Beguiled

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Reflected light,
hides depths below
Murky shadows,
slither and stir
Envious green,
lushly surrounds
Innocent face,
a sage’s gaze
The snare is set,

sirens cry out
A crooked tooth,
thwarts the trap
The idyllic path,
can lead astray

Shannonbridge, Ireland
Photo by: c.b.w. 2009

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c.b.w. 2013

Favorite Thing Friday: Simon’s Cat “Christmas Presence, Part 2

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Happy Friday! It’s the last day of work before Winter Break, so I’m in a great mood. I just have tidy up my classroom a bit and then I’m off for two weeks. Better yet, it’s raining today!! Nothing can really beat that except for a new Simon’s Cat. The conclusion to Christmas Presence is pretty darn cute:

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Between two weeks off from work, the rain, and Simon’s Cat this is shaping up to be an awesome Friday!

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What’s your favorite thing this week?

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c.b.w. 2013

Knit Happens at Christmas

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With Christmas only a week away, I am busy wrapping all the presents I made over the last couple of months. In a year of financial challenges, I have to say I’m pretty thankful for my crafty skill set. Not only are handmade gifts one-of-a- kind (and from the heart), but they are a lot easier on the wallet.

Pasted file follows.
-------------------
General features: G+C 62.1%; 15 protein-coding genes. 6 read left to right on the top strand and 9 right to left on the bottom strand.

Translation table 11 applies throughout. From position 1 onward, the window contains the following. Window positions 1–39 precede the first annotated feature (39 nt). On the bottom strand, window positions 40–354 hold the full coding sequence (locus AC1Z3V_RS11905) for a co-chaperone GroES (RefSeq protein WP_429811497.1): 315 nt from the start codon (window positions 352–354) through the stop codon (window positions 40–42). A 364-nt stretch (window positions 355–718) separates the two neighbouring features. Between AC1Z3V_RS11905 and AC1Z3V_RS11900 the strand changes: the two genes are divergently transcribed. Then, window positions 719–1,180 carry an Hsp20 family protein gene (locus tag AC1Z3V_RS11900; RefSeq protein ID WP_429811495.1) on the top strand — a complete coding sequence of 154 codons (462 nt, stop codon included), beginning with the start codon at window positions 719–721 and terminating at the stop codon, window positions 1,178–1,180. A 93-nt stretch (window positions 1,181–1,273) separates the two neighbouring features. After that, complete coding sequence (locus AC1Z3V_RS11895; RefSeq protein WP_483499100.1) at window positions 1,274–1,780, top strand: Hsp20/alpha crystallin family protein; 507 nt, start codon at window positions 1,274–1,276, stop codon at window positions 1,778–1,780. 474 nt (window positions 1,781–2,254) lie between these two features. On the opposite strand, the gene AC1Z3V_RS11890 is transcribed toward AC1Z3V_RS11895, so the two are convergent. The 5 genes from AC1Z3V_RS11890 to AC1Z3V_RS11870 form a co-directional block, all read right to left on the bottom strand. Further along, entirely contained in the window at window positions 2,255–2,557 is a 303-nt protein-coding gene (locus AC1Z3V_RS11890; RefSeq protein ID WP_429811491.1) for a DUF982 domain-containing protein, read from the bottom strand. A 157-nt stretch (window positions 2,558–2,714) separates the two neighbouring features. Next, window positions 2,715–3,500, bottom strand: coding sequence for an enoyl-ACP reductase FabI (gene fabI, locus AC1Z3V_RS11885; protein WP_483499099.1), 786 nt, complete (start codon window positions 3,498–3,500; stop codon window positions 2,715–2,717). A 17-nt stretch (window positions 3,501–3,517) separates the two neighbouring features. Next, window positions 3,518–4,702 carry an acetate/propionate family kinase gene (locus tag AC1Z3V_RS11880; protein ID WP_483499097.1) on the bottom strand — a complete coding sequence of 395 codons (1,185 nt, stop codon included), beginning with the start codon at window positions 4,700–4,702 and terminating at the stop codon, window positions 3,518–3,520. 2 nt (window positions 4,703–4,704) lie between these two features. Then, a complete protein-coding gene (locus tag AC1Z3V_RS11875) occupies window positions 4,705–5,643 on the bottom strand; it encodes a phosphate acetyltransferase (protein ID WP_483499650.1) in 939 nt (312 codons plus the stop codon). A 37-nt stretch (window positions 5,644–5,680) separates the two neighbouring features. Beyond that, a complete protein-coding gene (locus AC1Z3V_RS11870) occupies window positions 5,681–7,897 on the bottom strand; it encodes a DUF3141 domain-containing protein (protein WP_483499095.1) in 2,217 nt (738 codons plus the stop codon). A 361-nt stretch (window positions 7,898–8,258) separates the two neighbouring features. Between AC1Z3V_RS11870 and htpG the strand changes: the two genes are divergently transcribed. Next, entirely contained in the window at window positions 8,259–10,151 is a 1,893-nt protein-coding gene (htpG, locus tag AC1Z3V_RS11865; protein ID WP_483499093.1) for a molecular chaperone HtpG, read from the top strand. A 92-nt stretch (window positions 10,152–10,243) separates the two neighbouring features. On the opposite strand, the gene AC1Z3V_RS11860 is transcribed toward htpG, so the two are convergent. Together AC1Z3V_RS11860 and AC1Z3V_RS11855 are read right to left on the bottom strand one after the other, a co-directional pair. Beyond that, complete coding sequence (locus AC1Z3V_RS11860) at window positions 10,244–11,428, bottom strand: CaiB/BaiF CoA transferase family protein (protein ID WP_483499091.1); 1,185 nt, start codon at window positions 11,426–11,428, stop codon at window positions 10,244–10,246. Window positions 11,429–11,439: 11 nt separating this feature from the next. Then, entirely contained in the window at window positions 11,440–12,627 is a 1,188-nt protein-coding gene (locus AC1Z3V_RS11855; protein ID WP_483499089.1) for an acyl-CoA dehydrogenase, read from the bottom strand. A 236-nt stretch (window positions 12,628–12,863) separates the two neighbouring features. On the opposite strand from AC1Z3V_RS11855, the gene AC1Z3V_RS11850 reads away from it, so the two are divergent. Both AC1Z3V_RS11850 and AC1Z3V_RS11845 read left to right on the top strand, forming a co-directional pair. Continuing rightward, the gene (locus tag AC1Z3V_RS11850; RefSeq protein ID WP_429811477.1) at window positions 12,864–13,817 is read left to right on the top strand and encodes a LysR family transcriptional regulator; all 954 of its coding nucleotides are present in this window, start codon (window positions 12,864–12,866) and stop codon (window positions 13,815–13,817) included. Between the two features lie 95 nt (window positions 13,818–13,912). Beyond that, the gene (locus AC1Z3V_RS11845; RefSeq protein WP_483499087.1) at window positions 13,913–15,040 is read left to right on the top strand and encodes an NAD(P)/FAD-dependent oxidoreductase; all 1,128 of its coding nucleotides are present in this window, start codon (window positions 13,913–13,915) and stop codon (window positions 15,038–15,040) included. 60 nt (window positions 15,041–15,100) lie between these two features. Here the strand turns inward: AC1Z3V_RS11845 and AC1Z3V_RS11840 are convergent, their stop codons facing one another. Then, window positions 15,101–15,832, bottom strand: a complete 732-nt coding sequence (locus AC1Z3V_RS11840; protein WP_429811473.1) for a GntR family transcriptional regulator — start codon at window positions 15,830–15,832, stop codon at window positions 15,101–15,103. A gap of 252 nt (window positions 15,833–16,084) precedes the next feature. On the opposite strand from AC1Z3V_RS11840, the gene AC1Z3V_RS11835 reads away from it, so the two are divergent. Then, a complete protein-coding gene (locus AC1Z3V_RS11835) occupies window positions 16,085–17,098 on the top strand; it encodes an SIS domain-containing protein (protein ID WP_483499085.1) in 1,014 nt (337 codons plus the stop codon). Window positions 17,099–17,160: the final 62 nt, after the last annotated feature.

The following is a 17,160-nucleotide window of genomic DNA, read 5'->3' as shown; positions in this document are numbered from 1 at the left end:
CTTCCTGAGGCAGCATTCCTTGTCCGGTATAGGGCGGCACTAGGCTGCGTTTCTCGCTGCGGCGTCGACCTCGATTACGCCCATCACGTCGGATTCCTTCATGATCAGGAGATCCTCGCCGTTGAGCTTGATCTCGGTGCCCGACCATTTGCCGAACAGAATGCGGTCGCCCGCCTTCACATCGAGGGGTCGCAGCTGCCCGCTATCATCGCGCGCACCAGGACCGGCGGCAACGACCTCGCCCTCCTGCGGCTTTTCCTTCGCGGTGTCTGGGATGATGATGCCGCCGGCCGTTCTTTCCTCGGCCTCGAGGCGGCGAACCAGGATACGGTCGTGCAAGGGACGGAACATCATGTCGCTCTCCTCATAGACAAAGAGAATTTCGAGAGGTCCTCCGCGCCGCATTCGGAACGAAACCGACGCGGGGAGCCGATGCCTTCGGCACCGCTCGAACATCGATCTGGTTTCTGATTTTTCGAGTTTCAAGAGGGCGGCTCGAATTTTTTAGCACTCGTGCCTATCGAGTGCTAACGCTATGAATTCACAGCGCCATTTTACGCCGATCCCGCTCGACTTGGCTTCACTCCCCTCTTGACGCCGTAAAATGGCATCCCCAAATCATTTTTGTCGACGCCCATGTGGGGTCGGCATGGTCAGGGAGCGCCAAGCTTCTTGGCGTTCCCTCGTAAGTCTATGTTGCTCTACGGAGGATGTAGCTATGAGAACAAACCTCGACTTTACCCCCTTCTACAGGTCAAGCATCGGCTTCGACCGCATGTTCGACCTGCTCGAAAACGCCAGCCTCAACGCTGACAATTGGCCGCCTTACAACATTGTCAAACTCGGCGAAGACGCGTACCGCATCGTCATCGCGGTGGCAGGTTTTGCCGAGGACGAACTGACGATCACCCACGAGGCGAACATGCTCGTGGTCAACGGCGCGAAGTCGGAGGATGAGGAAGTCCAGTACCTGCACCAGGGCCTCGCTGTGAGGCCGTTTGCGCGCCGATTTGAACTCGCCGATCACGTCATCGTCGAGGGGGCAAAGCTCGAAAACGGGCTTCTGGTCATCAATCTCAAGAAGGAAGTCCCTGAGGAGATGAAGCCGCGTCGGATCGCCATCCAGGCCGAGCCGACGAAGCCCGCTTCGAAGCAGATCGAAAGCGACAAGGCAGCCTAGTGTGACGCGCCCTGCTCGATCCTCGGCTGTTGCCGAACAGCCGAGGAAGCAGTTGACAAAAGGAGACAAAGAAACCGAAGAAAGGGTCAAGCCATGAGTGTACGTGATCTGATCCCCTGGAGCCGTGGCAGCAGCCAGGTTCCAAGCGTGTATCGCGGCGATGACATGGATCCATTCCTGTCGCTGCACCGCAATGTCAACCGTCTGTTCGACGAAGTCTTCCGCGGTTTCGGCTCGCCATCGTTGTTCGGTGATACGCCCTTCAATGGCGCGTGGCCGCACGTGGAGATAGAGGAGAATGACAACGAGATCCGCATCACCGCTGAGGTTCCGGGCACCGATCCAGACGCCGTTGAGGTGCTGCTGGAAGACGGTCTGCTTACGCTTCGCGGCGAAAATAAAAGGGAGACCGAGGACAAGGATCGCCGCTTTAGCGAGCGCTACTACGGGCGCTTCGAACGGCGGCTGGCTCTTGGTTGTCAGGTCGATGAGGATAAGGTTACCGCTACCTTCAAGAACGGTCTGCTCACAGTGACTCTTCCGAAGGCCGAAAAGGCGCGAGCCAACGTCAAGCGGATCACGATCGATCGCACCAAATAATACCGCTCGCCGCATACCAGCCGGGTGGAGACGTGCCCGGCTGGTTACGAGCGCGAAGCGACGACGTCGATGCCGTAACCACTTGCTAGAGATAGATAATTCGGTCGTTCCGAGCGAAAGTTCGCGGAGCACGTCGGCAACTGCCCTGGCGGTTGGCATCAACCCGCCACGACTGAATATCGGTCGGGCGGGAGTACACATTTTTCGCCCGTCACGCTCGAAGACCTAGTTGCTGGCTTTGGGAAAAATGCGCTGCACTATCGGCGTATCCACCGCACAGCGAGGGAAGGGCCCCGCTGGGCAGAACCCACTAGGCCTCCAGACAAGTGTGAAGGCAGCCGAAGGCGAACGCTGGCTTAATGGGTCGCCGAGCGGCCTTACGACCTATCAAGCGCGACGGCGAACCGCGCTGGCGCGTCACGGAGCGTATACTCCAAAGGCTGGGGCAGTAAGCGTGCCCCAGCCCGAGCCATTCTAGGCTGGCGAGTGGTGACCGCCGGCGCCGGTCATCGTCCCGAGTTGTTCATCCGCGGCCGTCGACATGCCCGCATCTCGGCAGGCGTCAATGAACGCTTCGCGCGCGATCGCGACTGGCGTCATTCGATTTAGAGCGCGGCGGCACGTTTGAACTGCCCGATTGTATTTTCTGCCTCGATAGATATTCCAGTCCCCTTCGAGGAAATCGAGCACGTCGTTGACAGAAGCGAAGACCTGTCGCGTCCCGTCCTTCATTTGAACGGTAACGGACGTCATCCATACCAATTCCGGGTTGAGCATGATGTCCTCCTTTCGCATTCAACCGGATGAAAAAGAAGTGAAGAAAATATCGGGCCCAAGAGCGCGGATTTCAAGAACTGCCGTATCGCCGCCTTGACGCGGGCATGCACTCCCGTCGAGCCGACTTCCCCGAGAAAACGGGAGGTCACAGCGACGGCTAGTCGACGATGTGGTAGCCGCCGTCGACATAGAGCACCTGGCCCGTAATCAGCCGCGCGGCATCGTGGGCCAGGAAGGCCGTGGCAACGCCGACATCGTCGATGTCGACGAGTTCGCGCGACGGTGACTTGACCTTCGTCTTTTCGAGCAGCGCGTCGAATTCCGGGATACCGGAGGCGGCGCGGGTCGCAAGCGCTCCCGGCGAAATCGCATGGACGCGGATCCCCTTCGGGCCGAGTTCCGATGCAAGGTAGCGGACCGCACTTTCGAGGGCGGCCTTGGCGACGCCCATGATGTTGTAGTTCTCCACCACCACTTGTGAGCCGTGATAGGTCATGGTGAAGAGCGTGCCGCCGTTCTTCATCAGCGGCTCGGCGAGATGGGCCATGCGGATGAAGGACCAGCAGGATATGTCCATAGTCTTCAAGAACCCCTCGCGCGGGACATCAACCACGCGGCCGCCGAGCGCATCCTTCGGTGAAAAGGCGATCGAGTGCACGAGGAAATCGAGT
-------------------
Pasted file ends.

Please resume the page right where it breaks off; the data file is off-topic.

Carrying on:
Last year, I made a ridiculous number of socks for my family and friends. I’m sure they would have all loved another pair, but I decided they needed another accessory to go with those snazzy socks. My recent obsession with making hats came in pretty handy this holiday season. Starting in September, I sat down and knit a total of five hats in all different styles, (six if you count the one I made for myself). From the basic ribbed hat to a super cute owl hat, my circular needles got one heck of a workout!

From here on out, it is spoiler city for my family and friends. Don’t scroll down any further, unless you want to spoil your Christmas surprise! If you keep going, at least act surprised when you open your gift.

Seriously,  no peeking.

As for the rest of you, scroll past the stars to see some super cute hand-knit hats!

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This hat has already been ripped open and worn. My friend simply couldn’t wait until Christmas! It’s a simple 2×2 ribbed hat made out of my mom’s favorite yarn, Red Heart (Color: Aran).

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It goes with everything!

I used the same 2×2 rib pattern to fulfill a family member’s request for an Indianapolis Colts Blue hat. She wanted a big, thick hat to wear to the games, so I got to work. This super warm hat was made with Valley Yarns Northampton Bulky in Colonial Blue.

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Go Colts!

Pattern: Basic Ribbed Hat by Anne Laird

Last year, I made the Lucy Hat for myself. A family member loved it so much, I decided to make her one for Christmas. After finishing it, I admit I was quite tempted to keep it for myself. I love the color! This hat was knit with Paton’s Classic Worsted Wool in Plum Heather and Dark Grey Marble.

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I seriously want to keep this hat!

Pattern: Lucy Hat by Carina Spencer

Another family member has a thing for sports, so I made her a beanie in University of Arizona red and blue, (as an ASU alumni this hurt a little!). I combined and modified two patterns to make this hat (I liked the general shape of one pattern and the decreasing sequence on the other). I used Paton’s Classic Worsted Wool in Bright Red and Navy to knit this hat.